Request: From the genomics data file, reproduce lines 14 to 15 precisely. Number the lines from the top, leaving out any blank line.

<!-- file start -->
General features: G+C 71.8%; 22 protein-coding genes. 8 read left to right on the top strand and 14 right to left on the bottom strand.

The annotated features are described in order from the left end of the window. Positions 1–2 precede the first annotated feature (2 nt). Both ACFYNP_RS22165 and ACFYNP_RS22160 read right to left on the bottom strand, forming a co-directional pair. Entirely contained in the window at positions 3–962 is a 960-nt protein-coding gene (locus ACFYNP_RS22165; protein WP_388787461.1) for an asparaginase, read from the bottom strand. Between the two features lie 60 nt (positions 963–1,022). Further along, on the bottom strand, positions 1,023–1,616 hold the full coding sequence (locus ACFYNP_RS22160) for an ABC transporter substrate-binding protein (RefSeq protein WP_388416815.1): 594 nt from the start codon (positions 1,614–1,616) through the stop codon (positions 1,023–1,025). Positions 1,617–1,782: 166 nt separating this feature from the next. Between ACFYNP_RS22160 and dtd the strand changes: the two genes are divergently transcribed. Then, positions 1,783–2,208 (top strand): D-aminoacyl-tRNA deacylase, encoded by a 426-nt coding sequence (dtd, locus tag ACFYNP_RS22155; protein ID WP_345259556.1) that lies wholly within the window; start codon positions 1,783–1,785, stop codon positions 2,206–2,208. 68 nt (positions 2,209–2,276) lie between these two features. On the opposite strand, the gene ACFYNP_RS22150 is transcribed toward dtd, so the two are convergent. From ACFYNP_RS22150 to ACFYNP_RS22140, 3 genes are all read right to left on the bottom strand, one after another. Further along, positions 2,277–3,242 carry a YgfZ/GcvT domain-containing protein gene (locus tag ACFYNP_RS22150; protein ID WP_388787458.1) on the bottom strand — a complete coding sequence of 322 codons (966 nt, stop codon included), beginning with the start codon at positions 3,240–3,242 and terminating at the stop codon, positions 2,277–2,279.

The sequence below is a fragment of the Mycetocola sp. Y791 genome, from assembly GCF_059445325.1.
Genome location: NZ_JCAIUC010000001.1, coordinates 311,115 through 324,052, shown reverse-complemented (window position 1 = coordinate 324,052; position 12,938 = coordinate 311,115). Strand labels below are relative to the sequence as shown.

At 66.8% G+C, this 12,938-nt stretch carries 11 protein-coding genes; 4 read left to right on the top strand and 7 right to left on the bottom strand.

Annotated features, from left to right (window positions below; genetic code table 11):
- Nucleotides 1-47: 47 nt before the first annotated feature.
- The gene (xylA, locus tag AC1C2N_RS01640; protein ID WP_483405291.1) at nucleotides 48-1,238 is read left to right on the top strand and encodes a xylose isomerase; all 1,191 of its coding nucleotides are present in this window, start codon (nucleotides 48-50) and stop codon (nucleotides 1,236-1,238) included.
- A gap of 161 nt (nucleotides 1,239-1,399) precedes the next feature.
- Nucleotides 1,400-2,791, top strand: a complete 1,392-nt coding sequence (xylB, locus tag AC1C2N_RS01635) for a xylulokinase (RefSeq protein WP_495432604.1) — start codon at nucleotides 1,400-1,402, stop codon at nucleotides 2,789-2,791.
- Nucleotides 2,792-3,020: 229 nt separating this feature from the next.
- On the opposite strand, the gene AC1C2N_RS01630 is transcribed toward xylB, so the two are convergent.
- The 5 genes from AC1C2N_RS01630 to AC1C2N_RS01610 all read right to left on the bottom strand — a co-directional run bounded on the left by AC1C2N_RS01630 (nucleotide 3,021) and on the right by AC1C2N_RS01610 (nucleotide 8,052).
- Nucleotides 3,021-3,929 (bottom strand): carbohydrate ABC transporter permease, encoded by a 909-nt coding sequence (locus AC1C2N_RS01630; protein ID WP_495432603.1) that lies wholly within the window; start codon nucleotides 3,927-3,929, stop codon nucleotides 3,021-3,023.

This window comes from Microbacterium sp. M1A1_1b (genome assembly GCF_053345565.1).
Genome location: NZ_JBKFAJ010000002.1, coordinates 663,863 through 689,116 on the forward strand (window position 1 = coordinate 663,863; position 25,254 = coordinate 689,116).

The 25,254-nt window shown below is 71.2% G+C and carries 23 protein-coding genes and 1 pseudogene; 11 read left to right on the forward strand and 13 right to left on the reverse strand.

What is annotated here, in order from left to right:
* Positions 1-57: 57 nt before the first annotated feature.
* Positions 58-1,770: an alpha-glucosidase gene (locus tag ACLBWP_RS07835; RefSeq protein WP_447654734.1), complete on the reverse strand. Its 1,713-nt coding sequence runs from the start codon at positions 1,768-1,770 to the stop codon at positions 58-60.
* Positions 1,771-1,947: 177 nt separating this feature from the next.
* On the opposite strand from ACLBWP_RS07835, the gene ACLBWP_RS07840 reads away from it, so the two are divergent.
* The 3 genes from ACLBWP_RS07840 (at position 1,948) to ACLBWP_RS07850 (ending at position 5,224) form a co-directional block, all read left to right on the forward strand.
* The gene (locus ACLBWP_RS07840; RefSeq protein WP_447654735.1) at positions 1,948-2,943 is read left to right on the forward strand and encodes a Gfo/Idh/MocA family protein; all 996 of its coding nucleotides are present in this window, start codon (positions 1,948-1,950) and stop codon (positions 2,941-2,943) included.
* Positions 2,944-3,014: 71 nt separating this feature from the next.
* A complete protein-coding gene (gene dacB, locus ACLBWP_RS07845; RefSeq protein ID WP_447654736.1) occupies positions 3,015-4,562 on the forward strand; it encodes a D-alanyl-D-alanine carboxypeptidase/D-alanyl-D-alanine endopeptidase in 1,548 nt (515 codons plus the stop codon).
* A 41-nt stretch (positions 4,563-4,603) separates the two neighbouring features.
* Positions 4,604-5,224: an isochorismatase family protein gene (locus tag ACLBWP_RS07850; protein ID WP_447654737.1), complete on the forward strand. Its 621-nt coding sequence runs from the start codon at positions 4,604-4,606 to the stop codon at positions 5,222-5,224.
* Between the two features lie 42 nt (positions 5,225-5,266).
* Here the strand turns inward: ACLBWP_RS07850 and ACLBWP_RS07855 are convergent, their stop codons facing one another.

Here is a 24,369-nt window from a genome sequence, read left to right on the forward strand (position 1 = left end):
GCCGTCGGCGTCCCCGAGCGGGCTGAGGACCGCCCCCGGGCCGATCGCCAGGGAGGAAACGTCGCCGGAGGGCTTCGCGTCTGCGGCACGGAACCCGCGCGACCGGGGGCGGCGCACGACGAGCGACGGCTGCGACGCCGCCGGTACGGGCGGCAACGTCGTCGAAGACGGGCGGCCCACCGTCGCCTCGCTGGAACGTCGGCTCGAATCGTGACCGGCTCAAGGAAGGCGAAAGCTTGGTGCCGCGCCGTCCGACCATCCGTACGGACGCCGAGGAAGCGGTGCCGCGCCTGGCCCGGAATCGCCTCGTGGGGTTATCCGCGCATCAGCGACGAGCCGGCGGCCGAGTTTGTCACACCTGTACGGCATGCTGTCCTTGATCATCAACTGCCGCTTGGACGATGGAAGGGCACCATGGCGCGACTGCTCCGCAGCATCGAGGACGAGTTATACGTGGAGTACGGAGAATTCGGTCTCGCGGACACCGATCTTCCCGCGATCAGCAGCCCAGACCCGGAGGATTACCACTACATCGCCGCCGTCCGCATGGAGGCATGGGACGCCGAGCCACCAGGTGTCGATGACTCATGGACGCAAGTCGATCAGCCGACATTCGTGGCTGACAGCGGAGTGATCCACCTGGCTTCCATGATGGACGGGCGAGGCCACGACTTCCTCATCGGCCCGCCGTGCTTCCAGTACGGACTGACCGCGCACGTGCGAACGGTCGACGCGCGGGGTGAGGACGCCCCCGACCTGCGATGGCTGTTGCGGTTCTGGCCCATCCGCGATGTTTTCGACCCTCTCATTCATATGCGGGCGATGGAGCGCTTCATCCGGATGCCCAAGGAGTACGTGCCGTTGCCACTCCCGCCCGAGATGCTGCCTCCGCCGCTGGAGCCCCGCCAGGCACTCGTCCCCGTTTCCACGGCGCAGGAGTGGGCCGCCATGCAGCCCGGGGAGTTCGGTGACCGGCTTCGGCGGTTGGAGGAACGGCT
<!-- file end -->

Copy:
- Nucleotides 3,021-3,929 (bottom strand): carbohydrate ABC transporter permease, encoded by a 909-nt coding sequence (locus AC1C2N_RS01630; protein ID WP_495432603.1) that lies wholly within the window; start codon nucleotides 3,927-3,929, stop codon nucleotides 3,021-3,023.

This window comes from Microbacterium sp. M1A1_1b (genome assembly GCF_053345565.1).